Since beginning in Switzerland in 1998, there have been more than 2500 cows paraded as part of the fundraising campaign worldwide.

You will find cows scattered around Larcomar, Plaza de Armas, Parque de Amor, Parque Kennedy, Barranco and Jockey Plaza with around 80 cows in total comprising the parade. Cows are decorated by locals artists in all manner of weird and wonderful ways. Many of the cows represent Peruvian elements in ingenious ways.

Following the parade the cows will be auctioned off with all proceeds going to Peruvian NGOs Ann Sullivan Center of Peru, Socios en Salud and the Lima Foundation.  Let's hope they all go to good home, I'd be udderly disappointed if they were mistreated (sorry, I couldn't resist). The fancy cows will be on display around town until February 2010.

I have included a photo of the one in Larcomar that is my absolute favorite.

Friday, December 25, 2009

A Little Peruvian Slang

Peruvian Spanish is some of the clearest that you will hear in Latin America. For this reason many travelers choose Peru as the location to learn Spanish. Having said that, there are also bazillions of slang words that are used by locals. Here is a list of some of the slang that you might hear bandied about on the street.

Lucas - A slang word for soles. For example: "Necesito 20 lucas para mi entrada" "I need 20 soles for my ticket."

Cocos - Slang word for dollars. Use as above.

Mostro -Awesome

Thursday, December 24, 2009

Stuff Yourself Silly in Peru

Peru is truly a culinary paradise. From the gigantic lemon meringue pies, to the vast array of exotic and tropical fruits and the national dish of Ceviche, there is much to tempt your taste buds.

Peruvians are very passionate about their cuisine and rightly so: it is considered one of the most diverse cuisines in the world.

Top 10 Things to Do While In Peru in No Particular Order

Peru is a truly amazing country bursting with cultural sites and experiences. Everybody knows about Machu Picchu, but there is much more to this country than just MP. From amazing food, music and dance to archaeological remains: Peru has it all.

Quieres Hablar Castellano? - Spanish Language Schools Lima

There must be thousands of places that teach Spanish to tourists in Lima and Cuzco. Before choosing a language school, think carefully about what it is that you hope to gain from the experience. If you are visiting for a week and are mostly interested in picking up basic greetings and how to order a Ceviche, a school that also offers cultural experiences may be the one to go for. If you are keen on sharpening your grammar ability before taking the DELE Spanish proficiency test, you will not be content with a few “holas” and learning how to whip up a good Lomo Saltado. Know what you want and what you are being promised by the school before parting with any cash, there are enough schools floating around the city that you will be able to find one to meet your individual language needs.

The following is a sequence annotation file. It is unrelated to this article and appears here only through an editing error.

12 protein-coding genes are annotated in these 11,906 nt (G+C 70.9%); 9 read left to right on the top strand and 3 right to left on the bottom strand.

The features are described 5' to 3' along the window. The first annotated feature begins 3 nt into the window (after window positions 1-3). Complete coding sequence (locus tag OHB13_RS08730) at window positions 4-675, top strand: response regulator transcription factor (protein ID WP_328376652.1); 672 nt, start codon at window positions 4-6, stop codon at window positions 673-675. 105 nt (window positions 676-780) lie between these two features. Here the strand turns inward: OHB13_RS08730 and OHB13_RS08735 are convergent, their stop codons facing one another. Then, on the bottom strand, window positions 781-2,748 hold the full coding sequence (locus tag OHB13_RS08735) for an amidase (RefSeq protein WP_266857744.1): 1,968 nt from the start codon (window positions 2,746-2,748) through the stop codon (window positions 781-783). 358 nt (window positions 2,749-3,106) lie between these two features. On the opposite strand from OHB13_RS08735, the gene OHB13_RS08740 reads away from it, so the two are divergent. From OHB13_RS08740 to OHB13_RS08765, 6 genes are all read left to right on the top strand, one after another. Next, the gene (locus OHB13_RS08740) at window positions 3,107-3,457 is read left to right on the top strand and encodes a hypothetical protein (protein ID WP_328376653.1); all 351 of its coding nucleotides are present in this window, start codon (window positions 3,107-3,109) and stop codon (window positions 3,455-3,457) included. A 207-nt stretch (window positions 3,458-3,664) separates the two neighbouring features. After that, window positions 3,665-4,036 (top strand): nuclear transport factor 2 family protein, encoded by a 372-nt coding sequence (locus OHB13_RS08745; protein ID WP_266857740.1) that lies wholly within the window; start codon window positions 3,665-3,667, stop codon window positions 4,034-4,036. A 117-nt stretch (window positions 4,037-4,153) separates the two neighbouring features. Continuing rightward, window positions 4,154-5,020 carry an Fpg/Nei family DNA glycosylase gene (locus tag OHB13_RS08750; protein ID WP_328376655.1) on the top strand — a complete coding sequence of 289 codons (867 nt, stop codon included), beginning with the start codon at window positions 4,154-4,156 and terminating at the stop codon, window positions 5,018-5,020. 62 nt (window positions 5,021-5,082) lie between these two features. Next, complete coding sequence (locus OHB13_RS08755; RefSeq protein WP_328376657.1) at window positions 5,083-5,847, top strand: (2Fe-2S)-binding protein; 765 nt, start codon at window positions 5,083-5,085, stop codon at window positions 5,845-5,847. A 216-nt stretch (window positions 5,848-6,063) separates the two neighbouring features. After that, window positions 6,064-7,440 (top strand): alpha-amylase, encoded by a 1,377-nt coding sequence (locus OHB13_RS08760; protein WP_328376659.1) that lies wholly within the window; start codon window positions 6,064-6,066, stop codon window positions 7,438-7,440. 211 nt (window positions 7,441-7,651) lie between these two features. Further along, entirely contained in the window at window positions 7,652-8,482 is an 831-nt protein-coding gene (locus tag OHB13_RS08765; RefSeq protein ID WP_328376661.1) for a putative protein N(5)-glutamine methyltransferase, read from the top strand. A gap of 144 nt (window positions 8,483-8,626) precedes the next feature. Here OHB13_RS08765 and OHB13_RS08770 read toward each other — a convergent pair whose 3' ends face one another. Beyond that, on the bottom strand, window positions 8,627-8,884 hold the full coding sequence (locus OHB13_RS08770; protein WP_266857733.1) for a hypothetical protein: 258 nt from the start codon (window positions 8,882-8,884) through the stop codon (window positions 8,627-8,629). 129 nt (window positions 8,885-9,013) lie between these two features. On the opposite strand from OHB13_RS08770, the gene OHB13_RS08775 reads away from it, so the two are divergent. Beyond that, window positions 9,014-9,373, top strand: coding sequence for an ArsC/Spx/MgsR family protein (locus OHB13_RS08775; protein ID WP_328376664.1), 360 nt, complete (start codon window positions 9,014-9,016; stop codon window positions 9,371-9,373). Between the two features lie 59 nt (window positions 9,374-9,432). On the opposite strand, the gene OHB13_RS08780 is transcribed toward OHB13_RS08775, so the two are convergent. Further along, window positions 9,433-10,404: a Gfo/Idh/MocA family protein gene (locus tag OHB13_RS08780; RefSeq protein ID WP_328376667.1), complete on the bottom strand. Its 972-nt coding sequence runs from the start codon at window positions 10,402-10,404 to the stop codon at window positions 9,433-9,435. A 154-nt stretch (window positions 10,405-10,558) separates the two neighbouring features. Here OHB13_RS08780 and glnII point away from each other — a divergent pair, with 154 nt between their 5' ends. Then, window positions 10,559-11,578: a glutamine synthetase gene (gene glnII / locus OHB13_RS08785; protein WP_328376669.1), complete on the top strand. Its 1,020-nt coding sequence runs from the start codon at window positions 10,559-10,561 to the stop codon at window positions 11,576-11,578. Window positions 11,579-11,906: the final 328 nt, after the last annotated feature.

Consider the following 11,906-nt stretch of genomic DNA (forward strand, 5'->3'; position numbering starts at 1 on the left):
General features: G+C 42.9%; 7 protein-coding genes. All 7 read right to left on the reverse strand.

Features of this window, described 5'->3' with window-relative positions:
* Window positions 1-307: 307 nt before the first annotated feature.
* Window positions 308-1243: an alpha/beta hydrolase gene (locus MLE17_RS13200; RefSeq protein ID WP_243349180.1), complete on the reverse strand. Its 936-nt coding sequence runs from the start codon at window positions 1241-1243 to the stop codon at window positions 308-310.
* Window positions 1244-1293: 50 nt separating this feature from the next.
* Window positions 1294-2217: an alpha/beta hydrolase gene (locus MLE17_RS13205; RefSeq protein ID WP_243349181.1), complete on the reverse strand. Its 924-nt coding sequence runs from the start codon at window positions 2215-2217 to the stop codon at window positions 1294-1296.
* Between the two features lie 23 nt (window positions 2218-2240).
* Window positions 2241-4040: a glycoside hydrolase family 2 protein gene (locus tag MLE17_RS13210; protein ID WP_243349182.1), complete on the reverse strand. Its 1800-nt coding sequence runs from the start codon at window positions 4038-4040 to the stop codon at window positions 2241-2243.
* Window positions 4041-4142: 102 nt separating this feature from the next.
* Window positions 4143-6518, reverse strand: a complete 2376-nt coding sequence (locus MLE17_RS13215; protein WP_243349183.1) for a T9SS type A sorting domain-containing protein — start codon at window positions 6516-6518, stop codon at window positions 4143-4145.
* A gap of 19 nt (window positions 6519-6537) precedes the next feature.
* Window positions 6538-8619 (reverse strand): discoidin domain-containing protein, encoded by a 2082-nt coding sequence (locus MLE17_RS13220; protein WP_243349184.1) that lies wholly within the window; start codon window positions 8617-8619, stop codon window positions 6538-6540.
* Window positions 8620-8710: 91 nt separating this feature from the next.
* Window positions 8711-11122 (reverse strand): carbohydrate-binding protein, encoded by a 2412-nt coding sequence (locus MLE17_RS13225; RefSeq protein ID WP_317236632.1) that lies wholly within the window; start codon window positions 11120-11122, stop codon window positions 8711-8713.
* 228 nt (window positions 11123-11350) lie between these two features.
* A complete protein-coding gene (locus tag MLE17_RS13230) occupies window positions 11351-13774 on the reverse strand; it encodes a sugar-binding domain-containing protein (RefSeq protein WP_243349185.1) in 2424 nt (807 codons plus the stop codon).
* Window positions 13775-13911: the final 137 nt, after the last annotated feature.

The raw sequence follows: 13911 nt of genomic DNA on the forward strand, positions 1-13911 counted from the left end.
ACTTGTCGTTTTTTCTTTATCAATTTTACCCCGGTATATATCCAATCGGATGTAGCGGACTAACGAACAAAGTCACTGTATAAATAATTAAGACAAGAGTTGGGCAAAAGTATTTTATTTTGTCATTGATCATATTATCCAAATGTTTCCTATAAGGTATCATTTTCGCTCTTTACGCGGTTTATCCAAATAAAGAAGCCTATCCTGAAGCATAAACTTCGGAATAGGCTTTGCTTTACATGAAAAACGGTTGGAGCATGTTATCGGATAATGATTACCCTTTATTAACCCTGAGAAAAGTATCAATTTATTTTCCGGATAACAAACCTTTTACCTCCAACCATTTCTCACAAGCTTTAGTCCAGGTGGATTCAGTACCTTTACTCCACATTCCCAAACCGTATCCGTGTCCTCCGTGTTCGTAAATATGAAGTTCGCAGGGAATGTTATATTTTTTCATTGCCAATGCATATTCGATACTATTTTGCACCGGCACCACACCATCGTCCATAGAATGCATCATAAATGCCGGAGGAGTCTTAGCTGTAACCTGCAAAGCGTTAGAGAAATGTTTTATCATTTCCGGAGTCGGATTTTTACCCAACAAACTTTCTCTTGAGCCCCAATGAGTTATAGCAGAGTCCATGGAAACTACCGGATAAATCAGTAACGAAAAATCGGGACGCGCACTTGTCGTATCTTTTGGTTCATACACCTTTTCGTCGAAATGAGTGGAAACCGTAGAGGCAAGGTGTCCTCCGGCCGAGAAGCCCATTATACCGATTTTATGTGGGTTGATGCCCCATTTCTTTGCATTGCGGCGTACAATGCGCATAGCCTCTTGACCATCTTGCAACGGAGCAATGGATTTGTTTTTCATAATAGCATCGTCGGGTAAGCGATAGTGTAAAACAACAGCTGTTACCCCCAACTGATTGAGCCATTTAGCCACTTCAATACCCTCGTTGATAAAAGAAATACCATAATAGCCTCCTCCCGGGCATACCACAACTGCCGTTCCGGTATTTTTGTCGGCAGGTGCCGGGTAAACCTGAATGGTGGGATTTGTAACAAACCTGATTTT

Lima: Early Days

It all officially started when Lima was founded on January 18, 1535 by the Spanish conquistador Francisco Pizarro. In the valley close to the River Rimac began one of the America’s most important cities and the seat of the Spanish viceroyalty.
In 1532 Pizarro had defeated the Inca ruler Atahualpa. Since good old King Ferdinand and Queen Isabella had granted him permission to become the governor of any of the lands he conquered, he was understandably searching for the perfect location to begin ruling Peru all powerfully.

Plaza de Armas and Palacio de Gobierno

The Plaza de Armas is part of the UNESCO World Heritage Site of Lima’s city center. Many historical sites are on the plaza and it is a wonderful place to wander around and soak up the historic atmosphere of the city.
The plaza is the site where the conquistador Francisco Pizarro founded the City of Kings in 1535. Around the plaza are the Palacio de Gobierno, the Cathedral, the Archbishop’s Palace, the Municipalidad and the Club Union. In the center of the plaza is a fountain dating from 1650.

Lima Overview

Almost every traveler to Peru finds themselves in Lima at some point on their journey. Lima is the epicenter of Peru and there are many different points of interest based in the city of kings for travelers.